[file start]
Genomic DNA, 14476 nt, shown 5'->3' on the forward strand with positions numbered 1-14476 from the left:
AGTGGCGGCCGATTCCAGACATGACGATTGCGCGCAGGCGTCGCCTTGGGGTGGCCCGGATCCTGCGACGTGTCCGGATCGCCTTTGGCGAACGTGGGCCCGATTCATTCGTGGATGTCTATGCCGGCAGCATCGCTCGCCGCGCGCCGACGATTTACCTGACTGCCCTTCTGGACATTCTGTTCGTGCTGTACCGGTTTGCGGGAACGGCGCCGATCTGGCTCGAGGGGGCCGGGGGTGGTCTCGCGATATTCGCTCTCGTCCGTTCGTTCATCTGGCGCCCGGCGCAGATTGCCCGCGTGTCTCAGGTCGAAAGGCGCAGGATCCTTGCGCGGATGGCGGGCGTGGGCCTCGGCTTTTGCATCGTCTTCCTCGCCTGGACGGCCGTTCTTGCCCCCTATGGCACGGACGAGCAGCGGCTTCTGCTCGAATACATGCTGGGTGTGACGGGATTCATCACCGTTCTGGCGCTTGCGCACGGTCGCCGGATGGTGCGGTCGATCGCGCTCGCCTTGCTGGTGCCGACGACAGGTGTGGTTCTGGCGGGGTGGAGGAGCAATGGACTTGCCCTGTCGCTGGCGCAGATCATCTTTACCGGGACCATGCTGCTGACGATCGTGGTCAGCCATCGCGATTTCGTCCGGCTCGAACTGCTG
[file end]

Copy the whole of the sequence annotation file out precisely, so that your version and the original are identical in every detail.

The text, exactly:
Genomic DNA, 14476 nt, shown 5'->3' on the forward strand with positions numbered 1-14476 from the left:
AGTGGCGGCCGATTCCAGACATGACGATTGCGCGCAGGCGTCGCCTTGGGGTGGCCCGGATCCTGCGACGTGTCCGGATCGCCTTTGGCGAACGTGGGCCCGATTCATTCGTGGATGTCTATGCCGGCAGCATCGCTCGCCGCGCGCCGACGATTTACCTGACTGCCCTTCTGGACATTCTGTTCGTGCTGTACCGGTTTGCGGGAACGGCGCCGATCTGGCTCGAGGGGGCCGGGGGTGGTCTCGCGATATTCGCTCTCGTCCGTTCGTTCATCTGGCGCCCGGCGCAGATTGCCCGCGTGTCTCAGGTCGAAAGGCGCAGGATCCTTGCGCGGATGGCGGGCGTGGGCCTCGGCTTTTGCATCGTCTTCCTCGCCTGGACGGCCGTTCTTGCCCCCTATGGCACGGACGAGCAGCGGCTTCTGCTCGAATACATGCTGGGTGTGACGGGATTCATCACCGTTCTGGCGCTTGCGCACGGTCGCCGGATGGTGCGGTCGATCGCGCTCGCCTTGCTGGTGCCGACGACAGGTGTGGTTCTGGCGGGGTGGAGGAGCAATGGACTTGCCCTGTCGCTGGCGCAGATCATCTTTACCGGGACCATGCTGCTGACGATCGTGGTCAGCCATCGCGATTTCGTCCGGCTCGAACTGCTG